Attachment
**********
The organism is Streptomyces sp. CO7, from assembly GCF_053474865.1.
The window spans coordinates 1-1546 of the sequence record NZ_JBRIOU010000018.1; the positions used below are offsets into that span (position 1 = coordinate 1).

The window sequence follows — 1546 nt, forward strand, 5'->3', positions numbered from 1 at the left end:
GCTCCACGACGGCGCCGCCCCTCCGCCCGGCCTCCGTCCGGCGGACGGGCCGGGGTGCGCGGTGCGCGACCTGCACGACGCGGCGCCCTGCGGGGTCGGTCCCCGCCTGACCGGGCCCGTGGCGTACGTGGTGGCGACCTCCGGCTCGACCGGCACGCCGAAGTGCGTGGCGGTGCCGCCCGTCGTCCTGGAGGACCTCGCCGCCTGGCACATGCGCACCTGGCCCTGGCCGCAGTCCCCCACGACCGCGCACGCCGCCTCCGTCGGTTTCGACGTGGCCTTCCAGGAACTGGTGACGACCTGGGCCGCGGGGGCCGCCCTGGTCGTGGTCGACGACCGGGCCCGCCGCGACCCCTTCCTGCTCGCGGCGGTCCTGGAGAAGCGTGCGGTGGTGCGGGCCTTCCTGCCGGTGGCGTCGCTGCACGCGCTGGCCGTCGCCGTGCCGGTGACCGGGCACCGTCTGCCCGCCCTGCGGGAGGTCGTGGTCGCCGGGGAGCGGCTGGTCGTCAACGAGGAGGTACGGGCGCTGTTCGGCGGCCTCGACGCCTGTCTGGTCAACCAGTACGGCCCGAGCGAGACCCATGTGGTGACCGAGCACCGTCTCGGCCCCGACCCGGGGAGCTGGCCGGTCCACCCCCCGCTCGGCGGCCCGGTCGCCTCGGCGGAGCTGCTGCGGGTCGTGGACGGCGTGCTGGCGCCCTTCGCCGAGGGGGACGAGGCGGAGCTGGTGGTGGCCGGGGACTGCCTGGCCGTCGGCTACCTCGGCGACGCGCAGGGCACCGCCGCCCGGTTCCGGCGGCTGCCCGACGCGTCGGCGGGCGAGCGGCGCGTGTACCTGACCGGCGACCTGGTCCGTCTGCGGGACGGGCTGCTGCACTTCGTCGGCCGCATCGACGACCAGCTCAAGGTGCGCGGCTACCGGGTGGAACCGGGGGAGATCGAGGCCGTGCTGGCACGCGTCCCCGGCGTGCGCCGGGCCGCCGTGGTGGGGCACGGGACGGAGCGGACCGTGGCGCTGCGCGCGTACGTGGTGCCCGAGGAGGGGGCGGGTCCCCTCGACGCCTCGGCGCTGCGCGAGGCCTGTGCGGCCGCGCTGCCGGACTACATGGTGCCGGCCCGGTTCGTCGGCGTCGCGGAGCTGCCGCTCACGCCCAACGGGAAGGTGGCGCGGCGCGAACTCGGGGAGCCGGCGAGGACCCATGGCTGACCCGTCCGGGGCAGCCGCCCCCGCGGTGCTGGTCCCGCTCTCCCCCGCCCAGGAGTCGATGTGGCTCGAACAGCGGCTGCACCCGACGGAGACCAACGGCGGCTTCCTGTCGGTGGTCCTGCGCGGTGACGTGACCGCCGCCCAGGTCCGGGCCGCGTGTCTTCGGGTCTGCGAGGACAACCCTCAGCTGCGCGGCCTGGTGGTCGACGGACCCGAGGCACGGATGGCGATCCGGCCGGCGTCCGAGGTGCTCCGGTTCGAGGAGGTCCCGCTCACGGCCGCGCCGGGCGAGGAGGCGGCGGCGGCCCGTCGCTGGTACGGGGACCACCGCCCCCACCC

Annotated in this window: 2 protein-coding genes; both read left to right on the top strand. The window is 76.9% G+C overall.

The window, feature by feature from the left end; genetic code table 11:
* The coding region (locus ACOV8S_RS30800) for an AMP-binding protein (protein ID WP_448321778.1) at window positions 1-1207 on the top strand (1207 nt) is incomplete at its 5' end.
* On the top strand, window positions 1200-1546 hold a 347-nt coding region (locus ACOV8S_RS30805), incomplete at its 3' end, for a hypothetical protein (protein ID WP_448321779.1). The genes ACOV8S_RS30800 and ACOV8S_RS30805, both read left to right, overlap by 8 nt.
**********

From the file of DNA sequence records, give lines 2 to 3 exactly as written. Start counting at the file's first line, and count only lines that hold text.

The window spans coordinates 1-1546 of the sequence record NZ_JBRIOU010000018.1; the positions used below are offsets into that span (position 1 = coordinate 1).

The window sequence follows — 1546 nt, forward strand, 5'->3', positions numbered from 1 at the left end: